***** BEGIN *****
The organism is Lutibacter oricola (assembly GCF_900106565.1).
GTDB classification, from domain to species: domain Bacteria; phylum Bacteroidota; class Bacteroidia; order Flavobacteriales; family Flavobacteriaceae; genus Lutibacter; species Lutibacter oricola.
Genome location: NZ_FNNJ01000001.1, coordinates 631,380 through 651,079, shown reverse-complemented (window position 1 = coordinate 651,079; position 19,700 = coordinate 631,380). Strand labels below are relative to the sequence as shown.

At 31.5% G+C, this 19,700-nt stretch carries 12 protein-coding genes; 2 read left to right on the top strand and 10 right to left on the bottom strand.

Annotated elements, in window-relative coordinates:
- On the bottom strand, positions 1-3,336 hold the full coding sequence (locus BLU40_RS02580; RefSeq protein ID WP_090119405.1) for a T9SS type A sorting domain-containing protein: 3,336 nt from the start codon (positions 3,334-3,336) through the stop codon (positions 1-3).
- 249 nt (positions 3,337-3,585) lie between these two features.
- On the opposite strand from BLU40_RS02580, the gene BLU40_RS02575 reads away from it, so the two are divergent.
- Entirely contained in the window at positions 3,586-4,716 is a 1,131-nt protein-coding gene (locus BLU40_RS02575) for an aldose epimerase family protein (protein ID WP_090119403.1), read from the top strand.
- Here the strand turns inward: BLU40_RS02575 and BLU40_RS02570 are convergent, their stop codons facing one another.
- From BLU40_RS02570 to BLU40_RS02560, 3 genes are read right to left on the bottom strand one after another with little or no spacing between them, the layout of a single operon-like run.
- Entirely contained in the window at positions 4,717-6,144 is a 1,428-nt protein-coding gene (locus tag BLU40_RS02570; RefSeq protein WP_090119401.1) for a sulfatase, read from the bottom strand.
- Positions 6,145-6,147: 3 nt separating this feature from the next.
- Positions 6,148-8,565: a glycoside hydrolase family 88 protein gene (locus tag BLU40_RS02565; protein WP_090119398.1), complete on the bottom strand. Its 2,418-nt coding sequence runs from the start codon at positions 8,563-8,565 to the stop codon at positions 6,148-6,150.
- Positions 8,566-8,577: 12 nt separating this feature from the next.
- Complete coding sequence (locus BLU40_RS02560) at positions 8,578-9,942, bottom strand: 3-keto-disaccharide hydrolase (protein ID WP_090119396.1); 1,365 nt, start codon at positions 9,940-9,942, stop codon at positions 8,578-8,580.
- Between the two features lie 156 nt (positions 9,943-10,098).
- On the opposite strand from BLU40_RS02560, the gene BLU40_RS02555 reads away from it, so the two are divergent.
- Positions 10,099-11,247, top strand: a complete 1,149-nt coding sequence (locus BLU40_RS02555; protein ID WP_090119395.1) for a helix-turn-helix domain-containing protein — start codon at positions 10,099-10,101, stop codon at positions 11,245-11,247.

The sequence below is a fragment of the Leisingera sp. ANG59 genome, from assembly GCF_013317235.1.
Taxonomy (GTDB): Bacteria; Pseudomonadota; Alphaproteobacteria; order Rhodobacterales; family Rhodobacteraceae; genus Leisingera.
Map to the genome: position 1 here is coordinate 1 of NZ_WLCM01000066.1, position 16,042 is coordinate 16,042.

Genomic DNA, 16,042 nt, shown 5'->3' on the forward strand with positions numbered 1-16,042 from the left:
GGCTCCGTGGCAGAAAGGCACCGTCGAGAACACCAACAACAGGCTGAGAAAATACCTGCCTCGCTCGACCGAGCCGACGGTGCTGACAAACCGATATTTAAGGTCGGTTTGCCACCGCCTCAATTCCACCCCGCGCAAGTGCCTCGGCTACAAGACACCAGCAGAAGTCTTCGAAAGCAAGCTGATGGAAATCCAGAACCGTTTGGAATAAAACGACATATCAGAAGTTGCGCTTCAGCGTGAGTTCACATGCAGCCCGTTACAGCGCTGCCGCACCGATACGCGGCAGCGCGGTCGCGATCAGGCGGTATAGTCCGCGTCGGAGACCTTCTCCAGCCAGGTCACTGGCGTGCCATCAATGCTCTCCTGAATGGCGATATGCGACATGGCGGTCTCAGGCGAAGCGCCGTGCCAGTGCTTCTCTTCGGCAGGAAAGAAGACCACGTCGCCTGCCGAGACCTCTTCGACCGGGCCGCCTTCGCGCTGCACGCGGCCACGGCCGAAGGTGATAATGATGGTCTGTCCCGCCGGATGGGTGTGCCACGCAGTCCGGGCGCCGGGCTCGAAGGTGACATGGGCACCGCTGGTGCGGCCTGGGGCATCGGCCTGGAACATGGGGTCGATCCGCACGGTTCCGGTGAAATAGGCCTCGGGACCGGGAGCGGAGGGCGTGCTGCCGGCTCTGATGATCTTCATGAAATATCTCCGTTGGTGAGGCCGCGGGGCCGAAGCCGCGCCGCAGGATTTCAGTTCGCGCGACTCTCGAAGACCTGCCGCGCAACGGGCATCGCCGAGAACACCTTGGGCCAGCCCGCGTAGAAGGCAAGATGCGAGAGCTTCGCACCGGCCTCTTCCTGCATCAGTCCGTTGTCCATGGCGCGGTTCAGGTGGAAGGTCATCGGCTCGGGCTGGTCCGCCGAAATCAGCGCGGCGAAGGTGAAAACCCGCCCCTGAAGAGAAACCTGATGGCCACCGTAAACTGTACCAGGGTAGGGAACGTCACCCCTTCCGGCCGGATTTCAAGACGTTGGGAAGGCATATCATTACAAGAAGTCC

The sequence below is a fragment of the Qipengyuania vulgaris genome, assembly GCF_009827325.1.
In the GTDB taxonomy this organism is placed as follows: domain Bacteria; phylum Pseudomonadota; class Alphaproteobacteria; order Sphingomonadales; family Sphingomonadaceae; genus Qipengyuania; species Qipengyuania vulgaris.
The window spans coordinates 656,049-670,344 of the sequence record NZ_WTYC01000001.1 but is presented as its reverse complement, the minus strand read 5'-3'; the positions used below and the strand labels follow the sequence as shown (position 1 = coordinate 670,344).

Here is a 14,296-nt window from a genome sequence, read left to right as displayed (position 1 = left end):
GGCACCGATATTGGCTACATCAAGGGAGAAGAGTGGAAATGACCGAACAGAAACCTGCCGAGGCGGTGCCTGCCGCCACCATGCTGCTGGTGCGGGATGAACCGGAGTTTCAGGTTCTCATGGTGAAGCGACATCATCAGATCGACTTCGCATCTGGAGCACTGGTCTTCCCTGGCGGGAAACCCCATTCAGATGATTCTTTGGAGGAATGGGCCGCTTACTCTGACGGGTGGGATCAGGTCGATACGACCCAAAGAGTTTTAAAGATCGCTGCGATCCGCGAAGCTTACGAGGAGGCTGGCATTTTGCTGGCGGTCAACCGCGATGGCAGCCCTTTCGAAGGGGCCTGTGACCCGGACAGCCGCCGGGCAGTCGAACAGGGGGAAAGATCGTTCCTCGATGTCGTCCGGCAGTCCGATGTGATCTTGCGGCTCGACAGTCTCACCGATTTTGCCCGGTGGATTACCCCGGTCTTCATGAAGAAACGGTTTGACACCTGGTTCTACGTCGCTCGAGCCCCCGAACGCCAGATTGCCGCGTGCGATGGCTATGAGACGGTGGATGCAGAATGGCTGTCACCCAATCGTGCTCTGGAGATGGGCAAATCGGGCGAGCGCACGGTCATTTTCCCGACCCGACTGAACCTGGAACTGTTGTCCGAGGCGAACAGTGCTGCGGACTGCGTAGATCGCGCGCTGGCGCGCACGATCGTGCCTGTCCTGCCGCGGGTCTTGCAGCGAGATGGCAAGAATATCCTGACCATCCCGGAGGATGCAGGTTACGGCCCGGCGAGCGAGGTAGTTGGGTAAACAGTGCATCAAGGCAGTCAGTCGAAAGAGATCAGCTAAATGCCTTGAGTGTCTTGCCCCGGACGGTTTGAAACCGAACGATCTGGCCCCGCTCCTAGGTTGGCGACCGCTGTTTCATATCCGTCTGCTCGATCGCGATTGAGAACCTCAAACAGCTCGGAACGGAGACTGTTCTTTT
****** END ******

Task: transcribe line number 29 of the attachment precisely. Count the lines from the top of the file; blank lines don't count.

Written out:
GGCACCGATATTGGCTACATCAAGGGAGAAGAGTGGAAATGACCGAACAGAAACCTGCCGAGGCGGTGCCTGCCGCCACCATGCTGCTGGTGCGGGATGAACCGGAGTTTCAGGTTCTCATGGTGAAGCGACATCATCAGATCGACTTCGCATCTGGAGCACTGGTCTTCCCTGGCGGGAAACCCCATTCAGATGATTCTTTGGAGGAATGGGCCGCTTACTCTGACGGGTGGGATCAGGTCGATACGACCCAAAGAGTTTTAAAGATCGCTGCGATCCGCGAAGCTTACGAGGAGGCTGGCATTTTGCTGGCGGTCAACCGCGATGGCAGCCCTTTCGAAGGGGCCTGTGACCCGGACAGCCGCCGGGCAGTCGAACAGGGGGAAAGATCGTTCCTCGATGTCGTCCGGCAGTCCGATGTGATCTTGCGGCTCGACAGTCTCACCGATTTTGCCCGGTGGATTACCCCGGTCTTCATGAAGAAACGGTTTGACACCTGGTTCTACGTCGCTCGAGCCCCCGAACGCCAGATTGCCGCGTGCGATGGCTATGAGACGGTGGATGCAGAATGGCTGTCACCCAATCGTGCTCTGGAGATGGGCAAATCGGGCGAGCGCACGGTCATTTTCCCGACCCGACTGAACCTGGAACTGTTGTCCGAGGCGAACAGTGCTGCGGACTGCGTAGATCGCGCGCTGGCGCGCACGATCGTGCCTGTCCTGCCGCGGGTCTTGCAGCGAGATGGCAAGAATATCCTGACCATCCCGGAGGATGCAGGTTACGGCCCGGCGAGCGAGGTAGTTGGGTAAACAGTGCATCAAGGCAGTCAGTCGAAAGAGATCAGCTAAATGCCTTGAGTGTCTTGCCCCGGACGGTTTGAAACCGAACGATCTGGCCCCGCTCCTAGGTTGGCGACCGCTGTTTCATATCCGTCTGCTCGATCGCGATTGAGAACCTCAAACAGCTCGGAACGGAGACTGTTCTTTT